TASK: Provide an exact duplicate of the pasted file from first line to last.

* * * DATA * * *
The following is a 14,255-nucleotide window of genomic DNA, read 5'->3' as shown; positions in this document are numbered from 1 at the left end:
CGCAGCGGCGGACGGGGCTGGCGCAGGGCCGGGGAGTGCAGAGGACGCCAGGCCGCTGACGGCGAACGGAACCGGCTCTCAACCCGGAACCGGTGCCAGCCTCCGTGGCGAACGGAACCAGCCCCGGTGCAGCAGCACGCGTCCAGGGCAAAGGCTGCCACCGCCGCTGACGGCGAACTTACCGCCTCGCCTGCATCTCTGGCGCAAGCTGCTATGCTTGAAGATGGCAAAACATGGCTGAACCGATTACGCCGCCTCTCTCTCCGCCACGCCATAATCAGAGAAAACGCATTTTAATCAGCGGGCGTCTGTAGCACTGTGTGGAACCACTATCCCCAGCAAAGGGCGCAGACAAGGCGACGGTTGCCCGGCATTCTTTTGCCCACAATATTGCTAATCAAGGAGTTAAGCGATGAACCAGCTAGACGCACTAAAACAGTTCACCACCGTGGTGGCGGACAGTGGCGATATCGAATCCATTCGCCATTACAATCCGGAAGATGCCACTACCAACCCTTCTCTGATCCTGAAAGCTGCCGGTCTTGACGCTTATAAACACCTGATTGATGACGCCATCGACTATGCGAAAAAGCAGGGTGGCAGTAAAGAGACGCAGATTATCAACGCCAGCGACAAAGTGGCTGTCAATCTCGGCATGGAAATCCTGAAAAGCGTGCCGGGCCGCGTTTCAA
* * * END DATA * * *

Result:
The following is a 14,255-nucleotide window of genomic DNA, read 5'->3' as shown; positions in this document are numbered from 1 at the left end:
CGCAGCGGCGGACGGGGCTGGCGCAGGGCCGGGGAGTGCAGAGGACGCCAGGCCGCTGACGGCGAACGGAACCGGCTCTCAACCCGGAACCGGTGCCAGCCTCCGTGGCGAACGGAACCAGCCCCGGTGCAGCAGCACGCGTCCAGGGCAAAGGCTGCCACCGCCGCTGACGGCGAACTTACCGCCTCGCCTGCATCTCTGGCGCAAGCTGCTATGCTTGAAGATGGCAAAACATGGCTGAACCGATTACGCCGCCTCTCTCTCCGCCACGCCATAATCAGAGAAAACGCATTTTAATCAGCGGGCGTCTGTAGCACTGTGTGGAACCACTATCCCCAGCAAAGGGCGCAGACAAGGCGACGGTTGCCCGGCATTCTTTTGCCCACAATATTGCTAATCAAGGAGTTAAGCGATGAACCAGCTAGACGCACTAAAACAGTTCACCACCGTGGTGGCGGACAGTGGCGATATCGAATCCATTCGCCATTACAATCCGGAAGATGCCACTACCAACCCTTCTCTGATCCTGAAAGCTGCCGGTCTTGACGCTTATAAACACCTGATTGATGACGCCATCGACTATGCGAAAAAGCAGGGTGGCAGTAAAGAGACGCAGATTATCAACGCCAGCGACAAAGTGGCTGTCAATCTCGGCATGGAAATCCTGAAAAGCGTGCCGGGCCGCGTTTCAA